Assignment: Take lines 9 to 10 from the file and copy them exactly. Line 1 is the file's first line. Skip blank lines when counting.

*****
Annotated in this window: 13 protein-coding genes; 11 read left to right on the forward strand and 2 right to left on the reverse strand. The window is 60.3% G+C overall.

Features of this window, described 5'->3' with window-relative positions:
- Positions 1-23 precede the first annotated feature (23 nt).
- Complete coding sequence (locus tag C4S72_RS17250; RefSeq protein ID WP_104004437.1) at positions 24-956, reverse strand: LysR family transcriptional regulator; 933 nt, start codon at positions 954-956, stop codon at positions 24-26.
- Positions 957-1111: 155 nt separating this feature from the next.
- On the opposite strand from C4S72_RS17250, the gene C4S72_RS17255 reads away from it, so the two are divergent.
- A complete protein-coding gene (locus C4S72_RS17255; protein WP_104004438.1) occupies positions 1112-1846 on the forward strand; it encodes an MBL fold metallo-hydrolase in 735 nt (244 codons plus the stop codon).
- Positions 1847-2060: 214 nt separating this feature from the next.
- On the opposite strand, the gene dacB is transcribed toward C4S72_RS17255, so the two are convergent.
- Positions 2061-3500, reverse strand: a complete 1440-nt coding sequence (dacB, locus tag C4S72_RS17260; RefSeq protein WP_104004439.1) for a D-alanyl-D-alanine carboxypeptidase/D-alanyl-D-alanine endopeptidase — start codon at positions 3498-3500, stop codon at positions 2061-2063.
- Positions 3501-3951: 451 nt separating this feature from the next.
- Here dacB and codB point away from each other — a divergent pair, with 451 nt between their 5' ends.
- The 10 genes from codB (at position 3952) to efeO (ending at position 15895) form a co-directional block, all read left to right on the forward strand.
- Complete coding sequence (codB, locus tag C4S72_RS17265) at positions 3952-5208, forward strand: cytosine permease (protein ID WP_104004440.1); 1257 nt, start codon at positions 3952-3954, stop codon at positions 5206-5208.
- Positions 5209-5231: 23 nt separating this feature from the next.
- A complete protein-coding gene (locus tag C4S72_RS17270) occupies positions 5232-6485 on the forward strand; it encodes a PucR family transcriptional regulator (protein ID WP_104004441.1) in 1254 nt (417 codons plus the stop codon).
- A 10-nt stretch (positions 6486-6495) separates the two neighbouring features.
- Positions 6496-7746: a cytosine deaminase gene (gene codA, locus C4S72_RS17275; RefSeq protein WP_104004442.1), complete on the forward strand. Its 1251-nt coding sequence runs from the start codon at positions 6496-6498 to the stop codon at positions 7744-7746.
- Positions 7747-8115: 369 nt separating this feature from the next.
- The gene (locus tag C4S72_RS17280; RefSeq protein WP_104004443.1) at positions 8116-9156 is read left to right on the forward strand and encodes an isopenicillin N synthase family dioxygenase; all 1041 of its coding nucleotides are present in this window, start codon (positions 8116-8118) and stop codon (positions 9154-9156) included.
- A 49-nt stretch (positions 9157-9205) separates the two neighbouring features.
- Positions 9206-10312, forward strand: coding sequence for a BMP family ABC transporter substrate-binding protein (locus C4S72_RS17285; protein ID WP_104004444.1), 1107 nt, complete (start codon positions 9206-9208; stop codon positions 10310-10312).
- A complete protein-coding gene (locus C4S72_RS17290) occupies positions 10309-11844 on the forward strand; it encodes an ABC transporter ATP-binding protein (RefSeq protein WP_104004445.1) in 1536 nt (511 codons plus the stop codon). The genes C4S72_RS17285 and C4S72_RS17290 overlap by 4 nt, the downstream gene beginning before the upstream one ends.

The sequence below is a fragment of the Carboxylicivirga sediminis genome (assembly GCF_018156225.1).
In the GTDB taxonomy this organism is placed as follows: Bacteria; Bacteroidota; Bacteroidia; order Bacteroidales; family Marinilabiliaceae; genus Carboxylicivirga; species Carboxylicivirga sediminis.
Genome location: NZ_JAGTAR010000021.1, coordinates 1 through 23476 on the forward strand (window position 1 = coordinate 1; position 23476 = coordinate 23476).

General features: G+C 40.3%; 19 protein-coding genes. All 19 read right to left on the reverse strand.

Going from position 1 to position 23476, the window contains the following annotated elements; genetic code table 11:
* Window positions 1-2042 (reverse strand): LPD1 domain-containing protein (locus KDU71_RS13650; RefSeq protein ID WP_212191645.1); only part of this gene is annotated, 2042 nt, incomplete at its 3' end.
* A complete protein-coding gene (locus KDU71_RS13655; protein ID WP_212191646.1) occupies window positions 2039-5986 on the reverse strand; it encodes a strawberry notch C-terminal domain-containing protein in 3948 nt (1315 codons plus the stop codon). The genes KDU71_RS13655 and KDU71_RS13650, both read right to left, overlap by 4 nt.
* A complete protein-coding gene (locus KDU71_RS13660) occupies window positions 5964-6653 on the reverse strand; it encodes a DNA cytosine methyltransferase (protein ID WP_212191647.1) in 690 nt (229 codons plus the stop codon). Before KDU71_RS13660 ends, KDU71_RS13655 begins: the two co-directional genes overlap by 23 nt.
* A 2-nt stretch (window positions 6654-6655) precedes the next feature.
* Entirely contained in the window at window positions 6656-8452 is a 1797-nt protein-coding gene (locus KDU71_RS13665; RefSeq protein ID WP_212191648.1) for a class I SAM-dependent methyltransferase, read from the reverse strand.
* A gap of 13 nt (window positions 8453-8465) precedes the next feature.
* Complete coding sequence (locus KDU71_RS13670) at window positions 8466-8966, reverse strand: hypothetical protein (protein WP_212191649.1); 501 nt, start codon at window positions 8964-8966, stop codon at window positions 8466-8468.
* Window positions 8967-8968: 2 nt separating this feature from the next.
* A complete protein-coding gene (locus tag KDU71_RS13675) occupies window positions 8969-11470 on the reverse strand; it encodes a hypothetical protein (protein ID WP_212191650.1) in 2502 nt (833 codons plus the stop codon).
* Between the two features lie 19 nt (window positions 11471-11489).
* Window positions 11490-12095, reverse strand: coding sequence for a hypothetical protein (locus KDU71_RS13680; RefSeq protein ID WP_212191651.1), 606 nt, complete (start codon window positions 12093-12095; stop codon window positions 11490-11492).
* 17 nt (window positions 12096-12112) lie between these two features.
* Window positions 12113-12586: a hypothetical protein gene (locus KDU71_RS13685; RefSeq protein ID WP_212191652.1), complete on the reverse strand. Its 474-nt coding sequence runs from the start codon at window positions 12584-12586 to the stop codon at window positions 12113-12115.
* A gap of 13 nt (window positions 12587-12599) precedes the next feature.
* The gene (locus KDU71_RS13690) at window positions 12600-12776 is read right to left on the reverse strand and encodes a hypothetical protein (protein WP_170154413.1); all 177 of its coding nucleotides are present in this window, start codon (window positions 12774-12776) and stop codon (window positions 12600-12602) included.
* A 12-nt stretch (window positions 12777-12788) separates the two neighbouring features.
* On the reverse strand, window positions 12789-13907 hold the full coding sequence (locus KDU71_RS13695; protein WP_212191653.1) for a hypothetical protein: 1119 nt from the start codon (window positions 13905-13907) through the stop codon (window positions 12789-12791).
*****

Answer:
- On the opposite strand, the gene dacB is transcribed toward C4S72_RS17255, so the two are convergent.
- Positions 2061-3500, reverse strand: a complete 1440-nt coding sequence (dacB, locus tag C4S72_RS17260; RefSeq protein WP_104004439.1) for a D-alanyl-D-alanine carboxypeptidase/D-alanyl-D-alanine endopeptidase — start codon at positions 3498-3500, stop codon at positions 2061-2063.